William M. Taylor
HON. WILLIAM M.
TAYLOR. In choosing for perpetuation in this work of Texas
history, the names and careers of families which have been conspicuous
in the state, certainly no choice could be more apposite than that of
the career and the relationship of the late William M. Taylor of
Crockett. Judge Taylor easily has rank among the foremost lawyers of
the Texas bar from the decade of the forties until the time of his
death. He was a brilliant lawyer, one whose name was connected with
litigation in all the courts of the state during the early days, and he
was equally well known for his public service.
He was one of the judges who were removed by military
edict during the Reconstruction days, and through the influence of his
private and public position he gave fine service for the welfare of his
state. Judge Taylor married a niece of General Sam Houston, and Mrs.
Taylor, who now resides at Crockett, is one of the most remarkable and
venerable of Texas women.
William M. Taylor was born in Lancaster, Ohio, in 1817,
and received his collegiate education in Miami University of Ohio,
being a graduate of that institution. He came to Texas in 1844 and
after some time of travel and observation located at Houston. During
the first months of his residence he had been a student of law at
The late Mr. Taylor was one of the most prominent Masons
in the history of that craft in this state. He had the honor of
compiling the first Masonic Monitor for Texas. for a year he was a
member of the Masonic Grand Lodge, filling all of its offices and for
two years traveled over Texas as lecturer and inspector. It was during
his attendance at the General Grand Encampment of Knights Templar in
Baltimore that his death occurred.
In 1848 Judge Taylor formed a partnership for the practice
of law at Huntsville with Henderson Yoakum a name which in later
generations is probably less known for its association with the early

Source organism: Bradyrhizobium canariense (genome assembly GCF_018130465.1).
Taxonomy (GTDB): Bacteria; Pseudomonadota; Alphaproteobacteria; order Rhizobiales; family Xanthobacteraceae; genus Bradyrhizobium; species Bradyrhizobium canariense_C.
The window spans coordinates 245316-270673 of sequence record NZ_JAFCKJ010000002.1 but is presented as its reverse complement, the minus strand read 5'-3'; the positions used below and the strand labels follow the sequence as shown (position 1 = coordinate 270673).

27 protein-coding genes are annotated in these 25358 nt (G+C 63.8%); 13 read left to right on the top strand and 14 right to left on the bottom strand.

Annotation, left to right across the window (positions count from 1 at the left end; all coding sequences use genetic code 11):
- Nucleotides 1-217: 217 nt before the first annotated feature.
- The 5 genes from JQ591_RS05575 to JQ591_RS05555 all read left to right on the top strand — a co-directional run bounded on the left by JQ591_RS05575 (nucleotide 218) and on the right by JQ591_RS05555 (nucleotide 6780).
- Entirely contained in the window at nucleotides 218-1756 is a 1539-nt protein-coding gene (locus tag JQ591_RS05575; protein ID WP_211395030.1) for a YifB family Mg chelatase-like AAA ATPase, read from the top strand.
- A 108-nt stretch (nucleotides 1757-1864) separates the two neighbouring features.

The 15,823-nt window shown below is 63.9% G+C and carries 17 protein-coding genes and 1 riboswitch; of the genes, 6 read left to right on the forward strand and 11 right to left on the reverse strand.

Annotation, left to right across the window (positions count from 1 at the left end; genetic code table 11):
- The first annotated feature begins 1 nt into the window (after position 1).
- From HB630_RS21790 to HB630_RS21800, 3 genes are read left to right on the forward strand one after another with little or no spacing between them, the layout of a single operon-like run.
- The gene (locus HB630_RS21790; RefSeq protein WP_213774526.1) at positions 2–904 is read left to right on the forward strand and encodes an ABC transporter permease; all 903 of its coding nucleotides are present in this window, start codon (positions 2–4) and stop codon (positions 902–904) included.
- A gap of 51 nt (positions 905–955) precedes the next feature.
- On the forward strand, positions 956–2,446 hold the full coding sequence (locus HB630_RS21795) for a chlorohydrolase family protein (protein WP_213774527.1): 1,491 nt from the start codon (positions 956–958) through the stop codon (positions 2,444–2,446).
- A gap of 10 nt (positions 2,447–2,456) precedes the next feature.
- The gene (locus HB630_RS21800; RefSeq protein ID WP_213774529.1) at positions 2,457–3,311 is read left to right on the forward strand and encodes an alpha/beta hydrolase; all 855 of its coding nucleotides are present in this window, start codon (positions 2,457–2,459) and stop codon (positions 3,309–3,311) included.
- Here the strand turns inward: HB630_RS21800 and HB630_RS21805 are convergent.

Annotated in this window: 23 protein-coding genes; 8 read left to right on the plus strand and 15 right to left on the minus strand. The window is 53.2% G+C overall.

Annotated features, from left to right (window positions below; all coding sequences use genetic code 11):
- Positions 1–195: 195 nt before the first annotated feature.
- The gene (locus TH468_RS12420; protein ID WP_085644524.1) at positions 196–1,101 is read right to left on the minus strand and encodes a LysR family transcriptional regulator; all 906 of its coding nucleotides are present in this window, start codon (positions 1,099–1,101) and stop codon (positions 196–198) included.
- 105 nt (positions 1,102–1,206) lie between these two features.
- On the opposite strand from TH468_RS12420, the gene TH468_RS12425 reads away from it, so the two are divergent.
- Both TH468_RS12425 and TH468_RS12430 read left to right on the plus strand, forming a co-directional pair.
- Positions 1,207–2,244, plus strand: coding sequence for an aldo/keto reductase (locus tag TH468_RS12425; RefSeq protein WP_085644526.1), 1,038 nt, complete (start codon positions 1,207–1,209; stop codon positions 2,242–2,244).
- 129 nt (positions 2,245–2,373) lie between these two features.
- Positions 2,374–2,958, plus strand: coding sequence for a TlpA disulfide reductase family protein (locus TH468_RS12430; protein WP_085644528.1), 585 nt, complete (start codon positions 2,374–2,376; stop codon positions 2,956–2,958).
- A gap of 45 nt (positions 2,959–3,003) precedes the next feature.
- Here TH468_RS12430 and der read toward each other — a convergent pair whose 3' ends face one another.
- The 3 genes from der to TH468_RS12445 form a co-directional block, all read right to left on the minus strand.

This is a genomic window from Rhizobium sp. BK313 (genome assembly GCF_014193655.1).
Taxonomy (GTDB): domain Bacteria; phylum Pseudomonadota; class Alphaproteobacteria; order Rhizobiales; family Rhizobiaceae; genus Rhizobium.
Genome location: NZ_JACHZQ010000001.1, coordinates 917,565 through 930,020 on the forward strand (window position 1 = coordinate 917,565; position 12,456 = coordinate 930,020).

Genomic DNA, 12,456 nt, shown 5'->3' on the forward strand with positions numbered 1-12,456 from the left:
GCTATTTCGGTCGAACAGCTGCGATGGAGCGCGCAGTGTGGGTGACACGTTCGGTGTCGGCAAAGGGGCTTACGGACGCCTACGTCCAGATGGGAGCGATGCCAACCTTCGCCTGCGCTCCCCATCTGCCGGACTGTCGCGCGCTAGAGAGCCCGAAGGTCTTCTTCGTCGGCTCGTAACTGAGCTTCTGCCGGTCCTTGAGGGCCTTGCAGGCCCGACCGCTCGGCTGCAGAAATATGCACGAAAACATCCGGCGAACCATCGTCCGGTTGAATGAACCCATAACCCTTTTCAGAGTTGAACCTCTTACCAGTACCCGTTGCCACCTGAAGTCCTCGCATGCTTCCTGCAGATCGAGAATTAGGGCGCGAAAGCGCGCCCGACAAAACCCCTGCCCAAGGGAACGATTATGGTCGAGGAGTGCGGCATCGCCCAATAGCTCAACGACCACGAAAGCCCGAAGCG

bar than as a historian, for Henderson Yoakum was the greatest of early
Texas historians, and in his profession he ranked among the leading
lawyers of the state. This partnership continued until the death of
Col. Yoakum. In 1850 Mr. Taylor moved to Crockett where he opened a law
office, although still continuing his partnership with Col. Yoakum, and
continued to practice and made Crockett his home until his death in
His active prominence in public life began in 1854 with
his election to the state senate, where he served four years. He was
also a delegate to the Reconstruction convention at Austin, under the
supervision of the Military Governor Hamilton. During the war he was
appointed brigadier-general and recruited a brigade for service,
although other duties kept him away from the front. In 1862 he was
elected district judge, and continued to perform the functions of that
office until the state was placed under military government, at which
time all the civil judges were removed.
Judge Taylor in 1850 married Miss Isabella A. Moore, a
daughter of S. A. and Eliza (Houston) Moore. Her mother was the
youngest sister of General Sam Houston. For her relationship with this
greatest character of Texas history, and also for her own remarkable
personality, Mrs. Taylor is honored among all the citizens of the state
who respect and revere the wisdom and valor of the past and who admire
the venerable character of one who has lived for eighty-seven years and
who still possesses a clear mind and lovable character of a
noble-woman. Mrs. Taylor bears a striking resemblance to the great Sam
Houston, and when a girl was nicknamed, "Little Sam." She well
remembers the leader of the Texas army and the founder of the Republic,
and from her actual observation and experience and early association
among the great men of Texas, can recount much that long ago was
written in the enduring pages.
Mrs. Taylor's father was a native of Virginia, but reared
in Kentucky. Her mother was also a Virginian, and was reared in
Tennessee, and in that latter state her parents were married. Mrs.
Taylor was born in Tennessee, October 28, 1826. Her family owned slaves
and when the slavery question began to be agitated came to Huntsville
in 1846. It was in Huntsville that Miss Moore met and married Judge
Taylor, and a few years later they moved to their present home at
Crockett. The two children that were born during their married life are
now deceased. Judge and Mrs. Taylor were members of the Episcopal
church, Judge Taylor at one time being a lay-delegate to the House of
Bishops and lay-delegates in convention at Baltimore. Mrs. Taylor has
now but one near relative living, Major Sam M. Penland, a nephew, of
Galveston. From the large estate accumulated by her husband, she
retains a generous portion and has abundance and all the comforts for
her final years. She now makes her home with what she lovingly calls
her "adopted family," that of Mr. J. W. Hail of Crockett, with whom she
has lived for thirty-five years.
from A History of Texas and
by Frank W. Johnson.
The American Historical Society. Chicago, 1914. Vol. III,